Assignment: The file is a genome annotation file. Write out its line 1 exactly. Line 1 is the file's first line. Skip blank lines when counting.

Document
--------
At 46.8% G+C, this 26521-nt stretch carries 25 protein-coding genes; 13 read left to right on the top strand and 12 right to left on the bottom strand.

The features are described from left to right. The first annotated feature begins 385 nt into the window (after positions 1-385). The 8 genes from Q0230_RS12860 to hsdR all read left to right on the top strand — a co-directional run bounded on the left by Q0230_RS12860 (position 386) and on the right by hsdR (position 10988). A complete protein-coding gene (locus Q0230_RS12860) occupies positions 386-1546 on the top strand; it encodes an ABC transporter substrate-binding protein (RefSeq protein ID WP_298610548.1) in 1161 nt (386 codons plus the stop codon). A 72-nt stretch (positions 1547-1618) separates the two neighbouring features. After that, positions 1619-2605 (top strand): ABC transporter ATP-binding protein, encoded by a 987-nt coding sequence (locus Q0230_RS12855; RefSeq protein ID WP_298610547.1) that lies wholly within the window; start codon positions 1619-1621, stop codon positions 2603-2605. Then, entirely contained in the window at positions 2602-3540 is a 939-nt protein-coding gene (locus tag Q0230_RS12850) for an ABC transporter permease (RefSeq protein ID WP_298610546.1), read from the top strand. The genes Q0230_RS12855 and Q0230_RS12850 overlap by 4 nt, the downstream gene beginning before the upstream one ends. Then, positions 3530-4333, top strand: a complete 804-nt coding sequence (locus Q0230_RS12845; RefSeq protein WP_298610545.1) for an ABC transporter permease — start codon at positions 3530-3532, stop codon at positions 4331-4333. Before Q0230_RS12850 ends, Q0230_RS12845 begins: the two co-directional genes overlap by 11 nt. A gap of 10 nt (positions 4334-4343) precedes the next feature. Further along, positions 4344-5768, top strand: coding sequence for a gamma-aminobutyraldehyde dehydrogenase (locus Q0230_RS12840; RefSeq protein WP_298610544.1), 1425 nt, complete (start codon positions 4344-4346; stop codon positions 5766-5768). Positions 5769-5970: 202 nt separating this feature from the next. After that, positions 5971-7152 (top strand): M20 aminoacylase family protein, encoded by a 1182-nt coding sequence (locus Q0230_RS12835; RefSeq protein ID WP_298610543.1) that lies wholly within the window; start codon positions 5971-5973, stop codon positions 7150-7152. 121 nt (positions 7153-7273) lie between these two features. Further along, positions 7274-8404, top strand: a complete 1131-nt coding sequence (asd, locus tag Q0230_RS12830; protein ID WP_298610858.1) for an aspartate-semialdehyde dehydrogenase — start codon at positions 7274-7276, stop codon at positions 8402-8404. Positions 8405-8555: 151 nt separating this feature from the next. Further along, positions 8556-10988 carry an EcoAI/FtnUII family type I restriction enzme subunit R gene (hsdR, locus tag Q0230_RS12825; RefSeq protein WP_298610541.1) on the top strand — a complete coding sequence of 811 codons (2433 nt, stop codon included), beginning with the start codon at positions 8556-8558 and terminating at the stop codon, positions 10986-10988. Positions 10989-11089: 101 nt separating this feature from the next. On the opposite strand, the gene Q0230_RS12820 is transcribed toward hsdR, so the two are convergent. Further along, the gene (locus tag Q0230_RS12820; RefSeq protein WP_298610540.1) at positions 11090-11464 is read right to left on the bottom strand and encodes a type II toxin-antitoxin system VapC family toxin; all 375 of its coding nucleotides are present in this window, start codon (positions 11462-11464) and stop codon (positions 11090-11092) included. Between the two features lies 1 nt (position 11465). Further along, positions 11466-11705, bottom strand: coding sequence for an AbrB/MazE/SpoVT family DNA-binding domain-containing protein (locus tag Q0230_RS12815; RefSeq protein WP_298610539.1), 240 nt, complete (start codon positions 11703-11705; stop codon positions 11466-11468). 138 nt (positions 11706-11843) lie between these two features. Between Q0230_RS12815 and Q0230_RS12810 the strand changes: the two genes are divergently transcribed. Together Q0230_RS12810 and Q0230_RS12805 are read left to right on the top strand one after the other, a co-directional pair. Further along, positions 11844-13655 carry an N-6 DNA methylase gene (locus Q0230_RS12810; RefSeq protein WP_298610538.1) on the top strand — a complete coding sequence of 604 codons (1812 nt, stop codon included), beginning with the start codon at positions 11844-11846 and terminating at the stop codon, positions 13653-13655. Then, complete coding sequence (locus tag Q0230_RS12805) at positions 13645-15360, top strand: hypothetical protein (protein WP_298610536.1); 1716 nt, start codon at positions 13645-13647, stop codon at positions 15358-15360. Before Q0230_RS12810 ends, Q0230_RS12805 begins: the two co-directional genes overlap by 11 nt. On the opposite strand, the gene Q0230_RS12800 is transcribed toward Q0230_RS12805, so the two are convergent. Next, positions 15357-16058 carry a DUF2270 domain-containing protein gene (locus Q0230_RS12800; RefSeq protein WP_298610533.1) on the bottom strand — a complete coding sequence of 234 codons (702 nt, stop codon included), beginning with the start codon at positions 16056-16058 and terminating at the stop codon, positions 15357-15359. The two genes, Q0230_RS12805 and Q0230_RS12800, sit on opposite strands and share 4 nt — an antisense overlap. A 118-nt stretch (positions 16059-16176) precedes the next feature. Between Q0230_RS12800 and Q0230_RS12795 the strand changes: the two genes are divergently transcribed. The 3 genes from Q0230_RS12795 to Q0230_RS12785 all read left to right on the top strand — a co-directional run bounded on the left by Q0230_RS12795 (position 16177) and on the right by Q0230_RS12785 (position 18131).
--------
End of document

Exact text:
At 46.8% G+C, this 26521-nt stretch carries 25 protein-coding genes; 13 read left to right on the top strand and 12 right to left on the bottom strand.